It’s summer, so my son, who is in elementary school, gets to sleep in and enjoy his summer mornings while I’m up early and off to work. I enjoy what I do and love that my son gets to enjoy all the things a kids is supposed to enjoy during summer vacation, but when I walk out the door, I can’t help but think of a classic Calvin & Hobbes comic.
In the strip, Calvin is also on summer vacation. His Dad is walking out the door, on his way to work, when Calvin stops him and says,
Boy, what a beautiful summer morning, huh Dad? Too bad you can’t stay home to enjoy it. When you’re old, you’ll be sorry you never took advantage of days like these.
Sentiments like these make people cringe and groan when they think of having to go to work – especially during summer vacation season, when you’d rather be doing anything but work.
I’d argue that work, rather than being a source of dread and a cause of loathing, can bring delight and joy if we do it right. “Doing it right” requires embracing the overarching message of Scripture in which work is situated. Hugh Whelchel describes it this way:
The Bible begins with the creation of all things and ends with the renewal of all things, and in between it offers an interpretation of the meaning of all history. It is the only story that explains the way things were (Creation), the way things are (Fall), the way things could be (Redemption) and the way things will be (Restoration).
This story has gotten lost in our lives. We can and should reclaim it. Doing so is empowering, liberating, and fulfilling.
I want to propose three ways we can start reclaiming this narrative, and, by extension, transform our work.
Recognize Flourishing as Our Goal
We tend to hold a truncated view of flourishing. Perhaps we don’t consider it an important part of Scripture. This is wrong because flourishing is what God intends for us. In his research paper for IFWE on flourishing, Jonathan Pennington describes it this way:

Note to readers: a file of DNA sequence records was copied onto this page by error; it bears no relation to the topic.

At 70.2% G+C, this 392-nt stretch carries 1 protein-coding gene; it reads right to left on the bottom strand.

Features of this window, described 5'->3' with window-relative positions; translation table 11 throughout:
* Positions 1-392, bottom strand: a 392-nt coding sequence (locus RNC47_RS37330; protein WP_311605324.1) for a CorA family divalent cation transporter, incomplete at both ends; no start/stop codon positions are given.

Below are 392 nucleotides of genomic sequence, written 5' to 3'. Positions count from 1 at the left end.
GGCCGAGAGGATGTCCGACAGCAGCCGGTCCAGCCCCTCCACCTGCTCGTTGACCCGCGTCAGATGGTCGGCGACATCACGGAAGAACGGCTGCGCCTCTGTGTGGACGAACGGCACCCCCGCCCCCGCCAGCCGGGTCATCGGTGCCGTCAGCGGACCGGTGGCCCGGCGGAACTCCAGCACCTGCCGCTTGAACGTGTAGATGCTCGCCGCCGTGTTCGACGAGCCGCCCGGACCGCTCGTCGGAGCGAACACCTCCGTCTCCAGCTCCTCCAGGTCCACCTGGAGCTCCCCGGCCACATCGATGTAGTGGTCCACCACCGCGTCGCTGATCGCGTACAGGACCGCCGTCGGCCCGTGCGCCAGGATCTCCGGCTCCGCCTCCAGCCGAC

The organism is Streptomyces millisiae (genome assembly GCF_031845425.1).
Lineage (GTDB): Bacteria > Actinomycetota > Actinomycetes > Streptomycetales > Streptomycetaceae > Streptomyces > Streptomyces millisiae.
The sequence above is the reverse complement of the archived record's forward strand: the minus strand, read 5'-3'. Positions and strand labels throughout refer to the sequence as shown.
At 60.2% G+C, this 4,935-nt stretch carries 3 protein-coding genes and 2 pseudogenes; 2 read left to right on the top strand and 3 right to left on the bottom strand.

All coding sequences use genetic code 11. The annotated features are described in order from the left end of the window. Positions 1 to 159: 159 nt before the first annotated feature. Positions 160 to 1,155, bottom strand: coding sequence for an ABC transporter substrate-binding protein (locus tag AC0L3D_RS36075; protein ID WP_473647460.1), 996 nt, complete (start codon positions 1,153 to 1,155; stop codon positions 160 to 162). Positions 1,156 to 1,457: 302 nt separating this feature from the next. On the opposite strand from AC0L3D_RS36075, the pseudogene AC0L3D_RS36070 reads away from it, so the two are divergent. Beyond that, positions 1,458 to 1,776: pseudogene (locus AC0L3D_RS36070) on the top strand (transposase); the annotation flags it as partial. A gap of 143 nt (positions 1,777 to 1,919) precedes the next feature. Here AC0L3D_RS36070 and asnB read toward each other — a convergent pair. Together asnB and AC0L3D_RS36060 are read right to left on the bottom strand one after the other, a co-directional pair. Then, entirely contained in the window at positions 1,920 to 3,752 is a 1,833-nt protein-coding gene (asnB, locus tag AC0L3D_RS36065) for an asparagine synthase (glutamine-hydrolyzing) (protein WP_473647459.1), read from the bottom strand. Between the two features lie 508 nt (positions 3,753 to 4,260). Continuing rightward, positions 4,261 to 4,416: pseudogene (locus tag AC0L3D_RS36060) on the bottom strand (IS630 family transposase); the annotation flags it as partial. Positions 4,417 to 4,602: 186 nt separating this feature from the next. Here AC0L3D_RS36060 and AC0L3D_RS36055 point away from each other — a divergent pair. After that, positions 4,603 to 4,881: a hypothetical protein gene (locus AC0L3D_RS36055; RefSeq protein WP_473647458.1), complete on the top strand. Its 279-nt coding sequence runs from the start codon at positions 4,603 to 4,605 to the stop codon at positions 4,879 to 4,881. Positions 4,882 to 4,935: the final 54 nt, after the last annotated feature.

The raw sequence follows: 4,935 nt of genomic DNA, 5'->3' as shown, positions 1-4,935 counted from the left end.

Human flourishing is in fact a key biblical theme woven through the whole canon, one which, when recognized, explains and enhances some foundational aspects of the Bible’s testimony, including the very nature and goal of God’s redemption for us in Christ, who, after all, promises us eternal and abundant life. That is, the Bible, across its whole Christian canon of both Old and New Testaments, is providing its own God-of-Israel-revealed-in-Jesus-Christ answer to the foundational human question of how to flourish and thrive.
Flourishing is our goal. We know we won’t see perfect flourishing until we are reunited with Christ, but we are called to do our part in bringing about higher levels of it. In our hearts we long for flourishing because it is woven into the fabric of God’s creation.
Answer Stewardship as Our Call
God would not have made his creation and given us the goal of flourishing without giving us the tools to bring it about. Whole-life stewardship is the tool-set God has given us in our efforts to fulfill this goal.
Reframing our understanding of stewardship from its current myopic view is crucial. Whole-life stewardship is the intersection of three things:
- Faith: The living out of theology: all of the Bible applied to all of life.
- Work: What God has created us to do, and how we apply our creativity to his creation to generate more than what we were born into.
- Economics: The tools and realities that apply to decision-making, help us think long-term, and help us count the costs of our decisions.
Becoming better stewards and employing the power of economic thinking given to us by God will help us to bring about more flourishing. There will be less waste and, consequently, more abundance.
Realize Freedom Is a Requirement
We need to live in an environment that elevates our God-given creation and supports our ability to flourish. There are three freedoms that are essential to achieving greater flourishing:
- Religious freedom: Freedom to practice, observe, and exercise religious beliefs as well as freedom from government-imposed religion.
- Political freedom: Freedom of agency and freedom from oppressive or immoral government coercion and compulsion.
- Economic freedom: The freedom to open businesses and trade without substantial or immoral government interference. This trade, which fosters entrepreneurship, is protected by property rights and the rule of law.
This three-point framework, if fully embraced, helps us on our God-ordained journey. Acting on them will help you take advantage of each day through your work.